Sheriff's departments from throughout South Texas say the border is not safe and secure, and that those in Washington D.C. need to understand that.

That was a recurring theme at El Charro's restaurant in Alice Thursday at a special gathering of South Texas sheriffs, where they discussed how they can work together to deal with problems like the trafficking of immigrants and drugs across our borders.

The sheriff's departments say they don't have the money, manpower or resources to deal with the problems that they face in their counties. They say the problems are only getting worse, and that they need all the help they can get.

Recently, 50 suspected illegal immigrants were found being transported in a cargo truck in Jim Wells County, and on Wednesday, another 73 suspected illegal immigrants were found being transported in a U-Haul truck in Brooks County. In both cases, the coyote, or human smuggler, got away.

Usually bailouts involve groups of 20-30 immigrants, but in these recent examples, the numbers of immigrants being transported have been really high.

"Understand one thing also. We're 70 miles north of the river, and here you get this. We get impacted with such a number," said Chief Deputy Benny Martinez of the Brooks County Sheriff's Department. "So they're coming through, and they will continue to come. It's just the way it is. They're seeking another lifestyle, another alternative, and they're going to come."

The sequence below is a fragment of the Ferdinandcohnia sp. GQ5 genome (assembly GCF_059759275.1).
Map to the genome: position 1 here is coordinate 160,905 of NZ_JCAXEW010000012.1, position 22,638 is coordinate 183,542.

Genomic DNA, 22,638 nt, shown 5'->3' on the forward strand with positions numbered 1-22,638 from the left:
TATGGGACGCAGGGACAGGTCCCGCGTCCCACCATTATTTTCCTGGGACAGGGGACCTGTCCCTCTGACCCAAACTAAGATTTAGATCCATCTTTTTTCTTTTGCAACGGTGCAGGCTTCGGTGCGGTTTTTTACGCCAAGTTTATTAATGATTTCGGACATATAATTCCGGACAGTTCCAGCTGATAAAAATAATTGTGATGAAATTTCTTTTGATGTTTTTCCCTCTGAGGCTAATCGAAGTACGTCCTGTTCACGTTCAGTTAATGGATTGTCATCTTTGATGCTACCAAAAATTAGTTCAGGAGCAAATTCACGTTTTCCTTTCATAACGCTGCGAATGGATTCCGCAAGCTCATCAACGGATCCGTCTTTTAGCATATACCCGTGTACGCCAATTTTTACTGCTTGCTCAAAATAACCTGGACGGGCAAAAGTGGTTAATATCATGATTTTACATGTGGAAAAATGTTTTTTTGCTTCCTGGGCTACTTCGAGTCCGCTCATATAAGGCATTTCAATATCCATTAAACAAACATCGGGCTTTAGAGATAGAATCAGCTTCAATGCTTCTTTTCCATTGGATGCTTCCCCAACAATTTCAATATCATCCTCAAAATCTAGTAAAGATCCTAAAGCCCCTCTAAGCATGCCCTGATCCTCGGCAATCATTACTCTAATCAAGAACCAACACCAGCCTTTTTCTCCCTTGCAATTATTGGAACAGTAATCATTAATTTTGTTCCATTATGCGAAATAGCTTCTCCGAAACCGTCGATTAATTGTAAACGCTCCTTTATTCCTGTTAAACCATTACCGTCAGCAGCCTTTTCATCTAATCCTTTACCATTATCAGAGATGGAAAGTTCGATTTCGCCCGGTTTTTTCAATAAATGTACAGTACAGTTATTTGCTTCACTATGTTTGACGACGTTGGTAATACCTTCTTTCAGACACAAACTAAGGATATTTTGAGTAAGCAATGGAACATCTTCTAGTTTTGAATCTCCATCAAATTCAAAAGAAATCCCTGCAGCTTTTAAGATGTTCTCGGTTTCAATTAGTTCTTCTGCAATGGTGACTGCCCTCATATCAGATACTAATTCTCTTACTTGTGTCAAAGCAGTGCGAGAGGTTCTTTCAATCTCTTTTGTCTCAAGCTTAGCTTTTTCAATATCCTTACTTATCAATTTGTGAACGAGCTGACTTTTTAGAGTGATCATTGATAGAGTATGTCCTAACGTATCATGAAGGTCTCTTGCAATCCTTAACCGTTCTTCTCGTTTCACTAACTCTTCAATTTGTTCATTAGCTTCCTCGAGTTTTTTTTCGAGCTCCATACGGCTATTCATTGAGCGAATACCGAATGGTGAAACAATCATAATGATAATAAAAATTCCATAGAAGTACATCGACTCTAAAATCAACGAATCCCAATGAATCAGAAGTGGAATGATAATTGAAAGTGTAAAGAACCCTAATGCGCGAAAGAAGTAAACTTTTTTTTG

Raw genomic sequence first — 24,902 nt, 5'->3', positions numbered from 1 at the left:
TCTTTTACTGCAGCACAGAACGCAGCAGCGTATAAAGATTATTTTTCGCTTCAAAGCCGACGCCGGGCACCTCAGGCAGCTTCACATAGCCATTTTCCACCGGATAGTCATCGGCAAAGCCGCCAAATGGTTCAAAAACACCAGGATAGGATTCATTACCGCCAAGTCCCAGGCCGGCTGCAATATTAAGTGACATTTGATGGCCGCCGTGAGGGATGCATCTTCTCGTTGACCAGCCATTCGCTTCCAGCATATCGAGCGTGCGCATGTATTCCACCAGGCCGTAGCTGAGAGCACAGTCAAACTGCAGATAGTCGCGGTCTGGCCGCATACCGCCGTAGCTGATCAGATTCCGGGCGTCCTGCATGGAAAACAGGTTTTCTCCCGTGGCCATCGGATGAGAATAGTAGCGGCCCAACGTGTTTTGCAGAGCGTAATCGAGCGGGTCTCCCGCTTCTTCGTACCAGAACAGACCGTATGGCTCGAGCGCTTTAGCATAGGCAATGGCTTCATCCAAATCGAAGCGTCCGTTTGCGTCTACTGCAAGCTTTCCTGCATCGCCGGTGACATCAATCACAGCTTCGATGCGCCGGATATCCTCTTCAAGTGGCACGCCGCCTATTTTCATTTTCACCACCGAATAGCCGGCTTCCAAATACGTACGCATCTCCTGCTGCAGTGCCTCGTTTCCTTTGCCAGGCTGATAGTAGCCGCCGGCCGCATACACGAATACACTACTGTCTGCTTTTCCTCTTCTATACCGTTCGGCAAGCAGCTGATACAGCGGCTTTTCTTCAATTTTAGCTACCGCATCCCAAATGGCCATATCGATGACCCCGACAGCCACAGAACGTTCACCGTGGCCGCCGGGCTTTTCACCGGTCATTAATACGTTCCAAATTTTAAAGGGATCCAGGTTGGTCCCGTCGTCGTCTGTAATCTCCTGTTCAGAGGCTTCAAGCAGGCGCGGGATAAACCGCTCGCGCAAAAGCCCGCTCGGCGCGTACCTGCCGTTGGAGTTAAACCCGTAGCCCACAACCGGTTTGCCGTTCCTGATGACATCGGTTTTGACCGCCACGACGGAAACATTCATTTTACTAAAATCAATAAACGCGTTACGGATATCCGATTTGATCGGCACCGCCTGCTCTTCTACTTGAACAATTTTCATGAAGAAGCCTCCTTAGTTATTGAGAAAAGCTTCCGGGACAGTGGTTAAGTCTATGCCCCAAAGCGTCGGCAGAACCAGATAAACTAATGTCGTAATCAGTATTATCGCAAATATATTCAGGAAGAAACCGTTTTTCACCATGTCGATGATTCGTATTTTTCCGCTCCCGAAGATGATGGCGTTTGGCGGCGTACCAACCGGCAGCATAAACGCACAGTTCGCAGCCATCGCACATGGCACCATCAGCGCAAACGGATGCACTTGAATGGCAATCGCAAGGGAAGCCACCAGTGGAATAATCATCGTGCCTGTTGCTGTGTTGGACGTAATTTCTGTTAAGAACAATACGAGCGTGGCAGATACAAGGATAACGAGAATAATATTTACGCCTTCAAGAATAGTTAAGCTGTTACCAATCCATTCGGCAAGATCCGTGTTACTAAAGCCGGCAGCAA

"What we need to do is educate the public and ourselves too, so we can fight crime together, because that's all it is. We need to be together," Jim Wells County Sheriff Oscar Lopez said. "We need to be on the same page, so we can win, because if not, if you don't stay together, and you don't work together, this is a losing battle."

The sheriff's call the disconnect between Washington D.C. and South Texas a case of out of sight, out of mind. They say the reason lawmakers in Washington D.C. do not realize how severe these problems are is because they don't spend enough time here.

They say that lawmakers in the nation's capital believe everything is fine down here, when it's not, and that is why the sheriff's departments are speaking out, hoping those in Washington will get the message.